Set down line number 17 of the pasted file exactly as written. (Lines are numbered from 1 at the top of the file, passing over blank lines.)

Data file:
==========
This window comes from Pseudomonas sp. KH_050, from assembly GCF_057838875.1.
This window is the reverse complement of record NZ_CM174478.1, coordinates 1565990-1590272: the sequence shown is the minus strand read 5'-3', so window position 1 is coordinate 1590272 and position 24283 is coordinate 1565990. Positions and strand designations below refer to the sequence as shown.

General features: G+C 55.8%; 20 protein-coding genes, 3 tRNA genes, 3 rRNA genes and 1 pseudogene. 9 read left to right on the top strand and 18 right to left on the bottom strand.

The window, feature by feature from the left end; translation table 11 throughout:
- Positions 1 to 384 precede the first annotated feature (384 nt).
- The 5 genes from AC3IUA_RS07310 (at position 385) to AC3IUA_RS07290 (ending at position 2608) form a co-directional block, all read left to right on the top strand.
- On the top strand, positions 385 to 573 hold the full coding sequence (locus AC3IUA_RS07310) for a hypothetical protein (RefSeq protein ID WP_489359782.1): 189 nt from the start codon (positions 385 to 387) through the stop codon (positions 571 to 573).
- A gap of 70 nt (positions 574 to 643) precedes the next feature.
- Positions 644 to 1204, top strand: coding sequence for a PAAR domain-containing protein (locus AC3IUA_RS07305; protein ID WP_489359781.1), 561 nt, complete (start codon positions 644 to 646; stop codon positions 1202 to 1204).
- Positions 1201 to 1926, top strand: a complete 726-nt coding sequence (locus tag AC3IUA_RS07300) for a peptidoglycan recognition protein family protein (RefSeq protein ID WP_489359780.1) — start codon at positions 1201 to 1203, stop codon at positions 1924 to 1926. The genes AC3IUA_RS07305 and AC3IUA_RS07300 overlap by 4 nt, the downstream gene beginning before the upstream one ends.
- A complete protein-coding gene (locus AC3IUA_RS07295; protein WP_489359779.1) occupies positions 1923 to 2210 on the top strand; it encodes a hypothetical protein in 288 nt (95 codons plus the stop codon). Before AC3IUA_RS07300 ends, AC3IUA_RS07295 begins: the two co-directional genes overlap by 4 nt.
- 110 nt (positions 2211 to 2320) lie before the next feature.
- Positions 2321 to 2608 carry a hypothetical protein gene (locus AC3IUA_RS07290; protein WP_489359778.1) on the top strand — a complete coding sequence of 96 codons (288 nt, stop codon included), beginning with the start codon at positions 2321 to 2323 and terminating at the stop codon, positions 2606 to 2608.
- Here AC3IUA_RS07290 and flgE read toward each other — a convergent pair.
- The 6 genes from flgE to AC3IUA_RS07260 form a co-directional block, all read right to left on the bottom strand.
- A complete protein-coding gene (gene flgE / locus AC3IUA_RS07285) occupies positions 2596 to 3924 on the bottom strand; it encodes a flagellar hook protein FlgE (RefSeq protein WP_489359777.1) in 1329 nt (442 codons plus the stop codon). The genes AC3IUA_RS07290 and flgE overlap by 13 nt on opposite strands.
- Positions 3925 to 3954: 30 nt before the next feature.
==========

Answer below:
- Positions 3925 to 3954: 30 nt before the next feature.